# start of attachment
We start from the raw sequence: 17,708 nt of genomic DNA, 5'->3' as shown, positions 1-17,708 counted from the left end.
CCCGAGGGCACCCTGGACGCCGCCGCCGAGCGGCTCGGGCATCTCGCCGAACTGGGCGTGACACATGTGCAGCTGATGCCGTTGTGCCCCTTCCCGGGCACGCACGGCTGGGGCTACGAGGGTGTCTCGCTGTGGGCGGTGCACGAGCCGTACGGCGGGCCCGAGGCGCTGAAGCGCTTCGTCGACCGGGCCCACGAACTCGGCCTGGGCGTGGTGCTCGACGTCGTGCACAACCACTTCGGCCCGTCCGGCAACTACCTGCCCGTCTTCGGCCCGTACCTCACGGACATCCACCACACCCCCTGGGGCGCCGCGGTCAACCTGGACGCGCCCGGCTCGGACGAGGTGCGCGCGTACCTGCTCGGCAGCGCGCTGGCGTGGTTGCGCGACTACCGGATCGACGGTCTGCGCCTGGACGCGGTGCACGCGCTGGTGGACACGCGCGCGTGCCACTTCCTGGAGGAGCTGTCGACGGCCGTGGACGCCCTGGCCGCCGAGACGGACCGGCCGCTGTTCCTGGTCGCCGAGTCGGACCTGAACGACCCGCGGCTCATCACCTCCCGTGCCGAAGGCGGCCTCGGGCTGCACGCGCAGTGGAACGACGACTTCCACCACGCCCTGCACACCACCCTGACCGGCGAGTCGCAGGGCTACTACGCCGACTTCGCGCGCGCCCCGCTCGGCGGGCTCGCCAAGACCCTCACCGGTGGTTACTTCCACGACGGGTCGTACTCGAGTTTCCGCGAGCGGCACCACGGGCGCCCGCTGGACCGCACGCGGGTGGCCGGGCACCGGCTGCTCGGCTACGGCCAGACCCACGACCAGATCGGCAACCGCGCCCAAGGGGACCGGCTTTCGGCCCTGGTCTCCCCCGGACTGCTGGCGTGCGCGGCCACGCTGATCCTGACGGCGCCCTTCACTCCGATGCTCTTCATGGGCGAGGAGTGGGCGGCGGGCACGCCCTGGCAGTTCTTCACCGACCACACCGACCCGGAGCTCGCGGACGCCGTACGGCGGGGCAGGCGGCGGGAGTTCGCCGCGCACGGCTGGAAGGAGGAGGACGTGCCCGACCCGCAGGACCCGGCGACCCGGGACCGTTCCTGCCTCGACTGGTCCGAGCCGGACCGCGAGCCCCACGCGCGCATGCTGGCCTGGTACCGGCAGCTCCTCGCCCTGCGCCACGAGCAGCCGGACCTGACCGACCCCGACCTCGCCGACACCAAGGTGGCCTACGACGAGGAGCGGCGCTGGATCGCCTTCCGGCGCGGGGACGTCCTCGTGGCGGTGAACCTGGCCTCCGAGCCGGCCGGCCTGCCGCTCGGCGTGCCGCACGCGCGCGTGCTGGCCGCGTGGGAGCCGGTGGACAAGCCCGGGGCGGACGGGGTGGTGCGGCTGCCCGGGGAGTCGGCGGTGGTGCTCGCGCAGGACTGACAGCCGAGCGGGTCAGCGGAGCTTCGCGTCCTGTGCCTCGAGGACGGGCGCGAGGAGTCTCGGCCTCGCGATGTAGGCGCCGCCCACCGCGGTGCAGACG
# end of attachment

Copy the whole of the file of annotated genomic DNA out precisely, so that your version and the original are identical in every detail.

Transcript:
We start from the raw sequence: 17,708 nt of genomic DNA, 5'->3' as shown, positions 1-17,708 counted from the left end.
CCCGAGGGCACCCTGGACGCCGCCGCCGAGCGGCTCGGGCATCTCGCCGAACTGGGCGTGACACATGTGCAGCTGATGCCGTTGTGCCCCTTCCCGGGCACGCACGGCTGGGGCTACGAGGGTGTCTCGCTGTGGGCGGTGCACGAGCCGTACGGCGGGCCCGAGGCGCTGAAGCGCTTCGTCGACCGGGCCCACGAACTCGGCCTGGGCGTGGTGCTCGACGTCGTGCACAACCACTTCGGCCCGTCCGGCAACTACCTGCCCGTCTTCGGCCCGTACCTCACGGACATCCACCACACCCCCTGGGGCGCCGCGGTCAACCTGGACGCGCCCGGCTCGGACGAGGTGCGCGCGTACCTGCTCGGCAGCGCGCTGGCGTGGTTGCGCGACTACCGGATCGACGGTCTGCGCCTGGACGCGGTGCACGCGCTGGTGGACACGCGCGCGTGCCACTTCCTGGAGGAGCTGTCGACGGCCGTGGACGCCCTGGCCGCCGAGACGGACCGGCCGCTGTTCCTGGTCGCCGAGTCGGACCTGAACGACCCGCGGCTCATCACCTCCCGTGCCGAAGGCGGCCTCGGGCTGCACGCGCAGTGGAACGACGACTTCCACCACGCCCTGCACACCACCCTGACCGGCGAGTCGCAGGGCTACTACGCCGACTTCGCGCGCGCCCCGCTCGGCGGGCTCGCCAAGACCCTCACCGGTGGTTACTTCCACGACGGGTCGTACTCGAGTTTCCGCGAGCGGCACCACGGGCGCCCGCTGGACCGCACGCGGGTGGCCGGGCACCGGCTGCTCGGCTACGGCCAGACCCACGACCAGATCGGCAACCGCGCCCAAGGGGACCGGCTTTCGGCCCTGGTCTCCCCCGGACTGCTGGCGTGCGCGGCCACGCTGATCCTGACGGCGCCCTTCACTCCGATGCTCTTCATGGGCGAGGAGTGGGCGGCGGGCACGCCCTGGCAGTTCTTCACCGACCACACCGACCCGGAGCTCGCGGACGCCGTACGGCGGGGCAGGCGGCGGGAGTTCGCCGCGCACGGCTGGAAGGAGGAGGACGTGCCCGACCCGCAGGACCCGGCGACCCGGGACCGTTCCTGCCTCGACTGGTCCGAGCCGGACCGCGAGCCCCACGCGCGCATGCTGGCCTGGTACCGGCAGCTCCTCGCCCTGCGCCACGAGCAGCCGGACCTGACCGACCCCGACCTCGCCGACACCAAGGTGGCCTACGACGAGGAGCGGCGCTGGATCGCCTTCCGGCGCGGGGACGTCCTCGTGGCGGTGAACCTGGCCTCCGAGCCGGCCGGCCTGCCGCTCGGCGTGCCGCACGCGCGCGTGCTGGCCGCGTGGGAGCCGGTGGACAAGCCCGGGGCGGACGGGGTGGTGCGGCTGCCCGGGGAGTCGGCGGTGGTGCTCGCGCAGGACTGACAGCCGAGCGGGTCAGCGGAGCTTCGCGTCCTGTGCCTCGAGGACGGGCGCGAGGAGTCTCGGCCTCGCGATGTAGGCGCCGCCCACCGCGGTGCAGACG